The seven stories in this collection recapture a world that no longer exists—that of the pre-World War II, Eastern European Jewish shtetl (village or small town). It is the world that Isaac Bashevis Singer knew as a child, and his stories have their origins in the folklore and legends of the shtetl. Singer wrote them initially in Yiddish, the language of the shtetl, and then translated them into English with his editor, Elizabeth Shub. Award-winning illustrator Maurice Sendak also traces his family roots to the shtetl. Arthur Bell’s review of Zlateh the Goat and Other Stories notes how Sendak’s illustrations resemble early twentieth century photographs of New York City’s Lower East Side, many of whose inhabitants immigrated from Eastern Europe.
The book’s title story, “Zlateh the Goat,” takes place in a shtetl very much like those in which Singer lived as a small boy. A warm winter means bad business for Reuven the furrier, and his young son Aaron is sent to sell the family goat, Zlateh, to a butcher in town. A fierce snowstorm forces them off the path, and they seek shelter in a haystack, which furnishes them warmth and also nourishment. Zlateh eats the hay and feeds Aaron with its milk, and each has a way of comforting the other. On the third night, after the storm has ended, Aaron and Zlateh return home. There is no more talk of selling Zlateh, and, adding to the celebratory mood, the storm has brought colder weather and thus business to Reuven.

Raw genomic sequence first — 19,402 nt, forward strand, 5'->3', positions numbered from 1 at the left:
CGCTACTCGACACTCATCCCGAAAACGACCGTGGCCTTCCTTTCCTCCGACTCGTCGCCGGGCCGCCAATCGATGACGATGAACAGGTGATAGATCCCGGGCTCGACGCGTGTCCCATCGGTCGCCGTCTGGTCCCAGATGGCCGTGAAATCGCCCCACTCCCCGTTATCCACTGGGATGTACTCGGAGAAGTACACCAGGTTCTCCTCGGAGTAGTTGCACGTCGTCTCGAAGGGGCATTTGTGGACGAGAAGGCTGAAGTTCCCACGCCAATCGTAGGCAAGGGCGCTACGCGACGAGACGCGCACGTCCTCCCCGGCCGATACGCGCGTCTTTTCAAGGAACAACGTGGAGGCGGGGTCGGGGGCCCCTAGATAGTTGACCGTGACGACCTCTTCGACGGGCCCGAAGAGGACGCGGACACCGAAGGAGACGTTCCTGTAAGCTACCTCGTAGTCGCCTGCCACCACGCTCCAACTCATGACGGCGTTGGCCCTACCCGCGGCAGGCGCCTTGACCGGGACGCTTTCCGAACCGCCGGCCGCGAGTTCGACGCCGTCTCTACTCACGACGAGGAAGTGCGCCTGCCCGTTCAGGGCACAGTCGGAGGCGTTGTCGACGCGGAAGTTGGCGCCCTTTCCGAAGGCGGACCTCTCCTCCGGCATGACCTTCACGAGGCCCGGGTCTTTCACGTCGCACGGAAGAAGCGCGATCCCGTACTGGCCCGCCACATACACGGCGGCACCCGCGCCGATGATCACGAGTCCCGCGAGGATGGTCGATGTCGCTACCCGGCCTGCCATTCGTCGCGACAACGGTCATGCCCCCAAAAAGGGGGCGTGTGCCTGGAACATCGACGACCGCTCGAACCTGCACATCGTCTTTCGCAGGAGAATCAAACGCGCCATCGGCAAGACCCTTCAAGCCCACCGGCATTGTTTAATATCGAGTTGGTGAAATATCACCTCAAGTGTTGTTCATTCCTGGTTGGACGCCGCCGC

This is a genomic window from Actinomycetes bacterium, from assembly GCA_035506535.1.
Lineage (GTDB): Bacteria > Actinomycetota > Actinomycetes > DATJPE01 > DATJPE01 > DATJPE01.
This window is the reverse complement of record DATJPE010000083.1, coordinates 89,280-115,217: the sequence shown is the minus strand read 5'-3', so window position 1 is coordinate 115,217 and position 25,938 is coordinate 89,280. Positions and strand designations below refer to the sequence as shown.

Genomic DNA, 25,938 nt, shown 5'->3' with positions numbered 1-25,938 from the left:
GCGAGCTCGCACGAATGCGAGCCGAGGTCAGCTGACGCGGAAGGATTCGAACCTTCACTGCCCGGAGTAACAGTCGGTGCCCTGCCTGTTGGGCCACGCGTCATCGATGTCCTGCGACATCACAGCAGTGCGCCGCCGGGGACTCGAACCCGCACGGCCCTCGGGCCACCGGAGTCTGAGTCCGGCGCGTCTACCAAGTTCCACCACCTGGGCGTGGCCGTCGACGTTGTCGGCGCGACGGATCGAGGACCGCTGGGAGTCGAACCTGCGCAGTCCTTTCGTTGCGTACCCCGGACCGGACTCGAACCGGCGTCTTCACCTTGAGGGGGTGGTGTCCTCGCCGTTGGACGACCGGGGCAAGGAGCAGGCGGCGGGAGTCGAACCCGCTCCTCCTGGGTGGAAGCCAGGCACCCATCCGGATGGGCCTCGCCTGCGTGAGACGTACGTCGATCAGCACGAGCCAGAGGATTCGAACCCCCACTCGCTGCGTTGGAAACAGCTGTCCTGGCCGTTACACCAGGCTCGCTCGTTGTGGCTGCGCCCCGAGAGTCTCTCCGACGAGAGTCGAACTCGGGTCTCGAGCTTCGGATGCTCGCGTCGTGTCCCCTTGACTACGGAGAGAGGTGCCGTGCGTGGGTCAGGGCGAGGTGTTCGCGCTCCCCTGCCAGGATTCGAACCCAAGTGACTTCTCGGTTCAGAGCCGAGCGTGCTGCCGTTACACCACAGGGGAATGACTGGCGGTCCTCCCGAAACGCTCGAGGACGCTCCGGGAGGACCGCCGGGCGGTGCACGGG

“Fool’s Paradise” offers wry insights into human nature. A lazy young man named Atzel, who learns that those in Paradise have no need to work, wishes that he were dead. After seemingly getting his wish, he is overjoyed to learn that there has been some mistake and that he must return to Earth. He marries his longtime love in a finale frequent in Singer’s work—that is, a wedding feast.
A few rollicking, humorous stories introduce readers to comic characters popular in Jewish folklore: the schlemiel and the townsfolk of Chelm. The schlemiel is a fool who is always getting into trouble. Schlemiels tend to come from Chelm, whose inhabitants appear all the more foolish because they are convinced that they are wise. “The First Shlemiel” is about a fellow who bungles everything, including his suicide, when he is left home to mind the baby while his wife sells vegetables in the marketplace. In “The Snow in Chelm,” the Chelmites aspire to wealth from the jewels that they see in the new-fallen snow, while in “The Mixed-Up Feet and the Silly Bridegroom,” the Elder of Chelm resolves dilemmas involving Shmelka, his wife Shmelkicha, and their four daughters.
Goblins, demons, and the Devil himself appear in two brief tales that take place during the Hanukkah festival. In “Grandmother’s Tale,” the Evil One is exposed deceiving children playing dreidl, a Hanukkah game. In “The Devil’s Trick,” the Hanukkah lights shining through the window guide a lost young boy home; the quick-witted boy saves his parents by catching the Devil’s tail in the door and threatening to cut it off unless they, too, are returned.